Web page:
Pay Freeze Possible for City Workers
Preliminary numbers have been giving to the office and professional employee union as the city begins collective bargaining for next year.
The City of Waukesha is asking some workers to take a pay freeze in 2013 as the city moves forward with negotiations with its public employee unions.
The initial wage proposal, which calls for no raises next year, was delivered to the office and professional union Thursday afternoon. The union has not yet submitted its proposal to the city.
That union is the first one representing city workers to receive a wage proposal. Typically, all city workers receive the same offer, so it's likely that city officials will ask the same of other unions.
Under the provisions of the state's new collective bargaining law, public employees – with the exception of police and fire personnel – can only negotiate wages and not other working conditions. Gov. Scott Walker’s controversial law, known as Act 10, sparked outrage among union workers and led to weeks of protests in Madison.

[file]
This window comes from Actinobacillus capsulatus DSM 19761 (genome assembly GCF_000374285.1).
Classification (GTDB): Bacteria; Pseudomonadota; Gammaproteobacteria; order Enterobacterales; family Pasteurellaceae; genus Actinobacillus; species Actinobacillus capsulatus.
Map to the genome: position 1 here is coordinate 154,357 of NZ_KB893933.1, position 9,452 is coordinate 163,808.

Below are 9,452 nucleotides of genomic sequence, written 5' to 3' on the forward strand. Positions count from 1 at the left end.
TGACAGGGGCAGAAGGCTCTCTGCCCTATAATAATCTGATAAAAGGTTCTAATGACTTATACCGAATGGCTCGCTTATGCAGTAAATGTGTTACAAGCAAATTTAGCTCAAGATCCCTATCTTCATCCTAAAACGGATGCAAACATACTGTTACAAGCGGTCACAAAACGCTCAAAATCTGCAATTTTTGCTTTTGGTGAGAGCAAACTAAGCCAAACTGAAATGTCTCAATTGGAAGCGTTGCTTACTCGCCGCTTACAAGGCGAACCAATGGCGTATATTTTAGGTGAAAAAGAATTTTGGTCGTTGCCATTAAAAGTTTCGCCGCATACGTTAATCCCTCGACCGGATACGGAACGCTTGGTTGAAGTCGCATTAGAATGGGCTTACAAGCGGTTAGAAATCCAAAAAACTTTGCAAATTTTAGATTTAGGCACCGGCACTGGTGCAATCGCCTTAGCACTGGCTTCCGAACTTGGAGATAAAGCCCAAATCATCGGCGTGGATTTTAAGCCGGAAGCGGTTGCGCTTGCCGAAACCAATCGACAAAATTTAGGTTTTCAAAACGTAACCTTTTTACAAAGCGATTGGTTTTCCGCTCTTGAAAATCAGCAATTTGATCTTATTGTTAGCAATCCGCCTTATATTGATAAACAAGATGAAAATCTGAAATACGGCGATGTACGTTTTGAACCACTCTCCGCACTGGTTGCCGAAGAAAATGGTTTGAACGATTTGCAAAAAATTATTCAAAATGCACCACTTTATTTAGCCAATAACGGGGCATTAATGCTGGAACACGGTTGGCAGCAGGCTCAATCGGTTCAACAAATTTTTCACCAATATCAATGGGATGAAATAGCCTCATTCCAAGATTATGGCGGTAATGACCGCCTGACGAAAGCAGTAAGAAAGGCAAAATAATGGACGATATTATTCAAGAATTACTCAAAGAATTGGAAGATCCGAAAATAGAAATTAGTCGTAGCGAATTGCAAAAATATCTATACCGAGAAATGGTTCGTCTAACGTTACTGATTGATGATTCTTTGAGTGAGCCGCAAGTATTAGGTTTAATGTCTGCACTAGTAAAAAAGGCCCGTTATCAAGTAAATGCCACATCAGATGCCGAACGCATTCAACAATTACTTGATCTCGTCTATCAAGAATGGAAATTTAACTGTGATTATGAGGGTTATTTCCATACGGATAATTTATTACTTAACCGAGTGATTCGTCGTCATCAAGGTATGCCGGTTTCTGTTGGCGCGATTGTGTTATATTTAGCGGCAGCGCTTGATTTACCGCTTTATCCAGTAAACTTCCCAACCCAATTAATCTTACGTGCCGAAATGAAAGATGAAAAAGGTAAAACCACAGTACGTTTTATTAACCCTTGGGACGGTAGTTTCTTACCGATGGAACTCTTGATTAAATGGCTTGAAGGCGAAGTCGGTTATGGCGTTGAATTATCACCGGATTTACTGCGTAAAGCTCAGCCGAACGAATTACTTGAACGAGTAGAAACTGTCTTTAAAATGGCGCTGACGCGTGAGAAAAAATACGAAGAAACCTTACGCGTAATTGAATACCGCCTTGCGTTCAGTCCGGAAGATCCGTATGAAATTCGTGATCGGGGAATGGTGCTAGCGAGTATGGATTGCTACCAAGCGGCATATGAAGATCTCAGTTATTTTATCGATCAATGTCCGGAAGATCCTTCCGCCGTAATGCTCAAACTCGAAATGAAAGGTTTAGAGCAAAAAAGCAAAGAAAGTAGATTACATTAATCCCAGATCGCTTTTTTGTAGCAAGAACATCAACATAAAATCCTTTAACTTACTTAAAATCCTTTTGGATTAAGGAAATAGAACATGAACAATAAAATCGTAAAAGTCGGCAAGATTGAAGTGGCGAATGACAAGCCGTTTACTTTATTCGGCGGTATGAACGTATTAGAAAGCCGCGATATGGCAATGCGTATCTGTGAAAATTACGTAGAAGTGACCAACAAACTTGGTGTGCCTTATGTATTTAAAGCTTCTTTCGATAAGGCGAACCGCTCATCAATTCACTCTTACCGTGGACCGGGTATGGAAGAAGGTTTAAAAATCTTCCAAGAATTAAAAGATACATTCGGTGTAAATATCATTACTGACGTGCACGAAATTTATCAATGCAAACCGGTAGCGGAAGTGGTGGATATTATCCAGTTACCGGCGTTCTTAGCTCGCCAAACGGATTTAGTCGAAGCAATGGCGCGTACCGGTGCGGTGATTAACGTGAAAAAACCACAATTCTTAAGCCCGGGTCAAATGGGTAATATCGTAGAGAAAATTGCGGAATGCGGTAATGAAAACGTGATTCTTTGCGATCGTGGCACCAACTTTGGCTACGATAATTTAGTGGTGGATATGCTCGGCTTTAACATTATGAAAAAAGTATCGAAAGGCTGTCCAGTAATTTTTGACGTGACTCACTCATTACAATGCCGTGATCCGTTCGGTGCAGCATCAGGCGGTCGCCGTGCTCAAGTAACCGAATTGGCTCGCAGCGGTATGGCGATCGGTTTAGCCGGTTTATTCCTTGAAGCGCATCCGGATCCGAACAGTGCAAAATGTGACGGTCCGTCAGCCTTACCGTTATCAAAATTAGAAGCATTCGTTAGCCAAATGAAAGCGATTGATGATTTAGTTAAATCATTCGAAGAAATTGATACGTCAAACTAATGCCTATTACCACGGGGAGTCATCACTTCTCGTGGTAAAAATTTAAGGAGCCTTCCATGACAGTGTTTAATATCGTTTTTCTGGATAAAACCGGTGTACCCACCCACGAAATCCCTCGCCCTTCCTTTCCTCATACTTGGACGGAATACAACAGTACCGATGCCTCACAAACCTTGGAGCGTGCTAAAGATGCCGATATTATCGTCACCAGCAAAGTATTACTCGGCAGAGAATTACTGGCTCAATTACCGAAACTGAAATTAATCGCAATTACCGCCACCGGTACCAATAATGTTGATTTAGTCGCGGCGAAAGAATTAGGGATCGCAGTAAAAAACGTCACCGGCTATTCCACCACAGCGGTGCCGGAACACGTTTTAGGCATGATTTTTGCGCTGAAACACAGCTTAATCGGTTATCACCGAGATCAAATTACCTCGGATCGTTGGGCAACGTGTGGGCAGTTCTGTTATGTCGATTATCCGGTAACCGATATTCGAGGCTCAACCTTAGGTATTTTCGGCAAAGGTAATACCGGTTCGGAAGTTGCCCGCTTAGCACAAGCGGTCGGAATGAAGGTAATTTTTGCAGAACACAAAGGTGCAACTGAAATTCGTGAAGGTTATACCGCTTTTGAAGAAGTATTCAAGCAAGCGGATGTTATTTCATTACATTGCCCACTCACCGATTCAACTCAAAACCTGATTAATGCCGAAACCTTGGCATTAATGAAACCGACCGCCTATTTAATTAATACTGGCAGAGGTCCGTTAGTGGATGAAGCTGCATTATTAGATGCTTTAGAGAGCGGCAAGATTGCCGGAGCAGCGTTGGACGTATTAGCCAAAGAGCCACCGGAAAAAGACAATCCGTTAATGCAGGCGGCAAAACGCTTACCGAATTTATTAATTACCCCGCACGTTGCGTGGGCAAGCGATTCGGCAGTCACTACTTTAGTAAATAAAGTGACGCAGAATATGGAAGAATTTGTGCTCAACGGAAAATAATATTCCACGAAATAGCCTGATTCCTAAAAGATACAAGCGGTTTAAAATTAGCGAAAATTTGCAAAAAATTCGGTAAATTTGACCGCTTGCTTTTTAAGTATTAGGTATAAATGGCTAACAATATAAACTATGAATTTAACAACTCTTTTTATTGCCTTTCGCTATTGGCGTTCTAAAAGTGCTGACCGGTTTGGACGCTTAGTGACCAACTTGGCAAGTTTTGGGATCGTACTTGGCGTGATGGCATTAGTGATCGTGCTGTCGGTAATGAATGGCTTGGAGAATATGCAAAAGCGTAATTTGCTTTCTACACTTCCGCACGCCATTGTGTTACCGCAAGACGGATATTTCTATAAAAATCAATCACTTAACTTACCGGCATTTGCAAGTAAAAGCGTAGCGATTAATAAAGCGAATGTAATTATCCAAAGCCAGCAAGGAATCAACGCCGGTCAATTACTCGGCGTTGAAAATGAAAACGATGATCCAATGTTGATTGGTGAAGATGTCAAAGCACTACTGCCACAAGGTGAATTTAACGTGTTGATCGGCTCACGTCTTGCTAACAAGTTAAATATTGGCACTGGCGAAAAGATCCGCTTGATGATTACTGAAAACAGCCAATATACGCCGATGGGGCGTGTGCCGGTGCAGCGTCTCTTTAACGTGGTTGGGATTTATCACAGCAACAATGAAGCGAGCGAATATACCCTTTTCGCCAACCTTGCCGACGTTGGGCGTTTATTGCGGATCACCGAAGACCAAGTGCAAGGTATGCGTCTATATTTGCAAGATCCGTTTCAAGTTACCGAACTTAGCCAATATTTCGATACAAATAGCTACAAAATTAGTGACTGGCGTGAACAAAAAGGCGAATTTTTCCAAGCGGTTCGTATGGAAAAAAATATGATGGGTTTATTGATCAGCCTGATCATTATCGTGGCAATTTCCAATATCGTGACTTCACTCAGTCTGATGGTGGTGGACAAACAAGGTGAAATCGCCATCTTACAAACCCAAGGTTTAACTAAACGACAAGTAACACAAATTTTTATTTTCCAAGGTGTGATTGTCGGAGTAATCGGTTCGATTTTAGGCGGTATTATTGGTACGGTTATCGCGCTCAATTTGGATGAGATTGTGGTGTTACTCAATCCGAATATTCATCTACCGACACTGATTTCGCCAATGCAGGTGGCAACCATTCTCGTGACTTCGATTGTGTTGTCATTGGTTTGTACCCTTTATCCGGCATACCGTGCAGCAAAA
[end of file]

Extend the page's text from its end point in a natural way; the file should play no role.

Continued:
With the law changes, government bodies and public employee unions have been exchanging their wage proposals in open session. Human Resources Director Donna Whalen and City Administrator Ed Henschel will meet with the city’s police and fire union representatives at 10 a.m. Wednesday, and with representatives of the American Federation of State, County and Municipal Employees union at 1 p.m. Wednesday.
The city employees had a wage freeze in 2010, followed by a 1.5 percent wage increase in 2011 and 2012.
The School District of Waukesha also has started its negotiations with its teachers union. The teachers are asking for a 1.6 percent salary increase while the district is offering a 0.5 percent base wage increase.
The wage increases – if an agreement is reached – would be paid to the teachers retroactively. After the 2011-12 contract is settled, the two sides can begin work on the 2012-13 contract.
The settling of the past school year’s contracts were delayed because of Act 10, which applies to school districts as well as municipalities. The last contract expired in June 2011. Teachers had wages frozen for the 2009-10 school year and received a 1 percent raise in 2010-11.